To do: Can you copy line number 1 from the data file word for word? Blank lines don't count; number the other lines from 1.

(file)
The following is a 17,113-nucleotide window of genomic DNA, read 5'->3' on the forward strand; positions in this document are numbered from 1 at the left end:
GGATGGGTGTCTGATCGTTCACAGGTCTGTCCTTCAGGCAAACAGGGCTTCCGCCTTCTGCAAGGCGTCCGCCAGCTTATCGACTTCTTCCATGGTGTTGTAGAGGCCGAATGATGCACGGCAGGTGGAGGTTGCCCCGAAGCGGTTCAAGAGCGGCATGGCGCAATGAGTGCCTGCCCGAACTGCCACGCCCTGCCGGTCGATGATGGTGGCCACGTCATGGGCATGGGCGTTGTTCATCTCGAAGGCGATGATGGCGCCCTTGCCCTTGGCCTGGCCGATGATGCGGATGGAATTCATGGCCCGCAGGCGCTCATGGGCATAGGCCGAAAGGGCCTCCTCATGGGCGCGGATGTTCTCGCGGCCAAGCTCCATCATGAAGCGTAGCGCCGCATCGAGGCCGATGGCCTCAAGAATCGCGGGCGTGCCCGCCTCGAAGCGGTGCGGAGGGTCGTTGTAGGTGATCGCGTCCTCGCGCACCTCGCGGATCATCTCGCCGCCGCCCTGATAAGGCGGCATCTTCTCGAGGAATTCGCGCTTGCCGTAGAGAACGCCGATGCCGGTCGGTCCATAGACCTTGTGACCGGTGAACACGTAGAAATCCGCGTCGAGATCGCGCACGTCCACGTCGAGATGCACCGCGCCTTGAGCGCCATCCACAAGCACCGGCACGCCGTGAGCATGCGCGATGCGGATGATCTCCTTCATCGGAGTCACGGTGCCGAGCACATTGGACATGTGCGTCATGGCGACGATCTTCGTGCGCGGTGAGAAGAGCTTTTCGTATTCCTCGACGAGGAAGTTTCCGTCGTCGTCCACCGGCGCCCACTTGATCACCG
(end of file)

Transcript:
The following is a 17,113-nucleotide window of genomic DNA, read 5'->3' on the forward strand; positions in this document are numbered from 1 at the left end: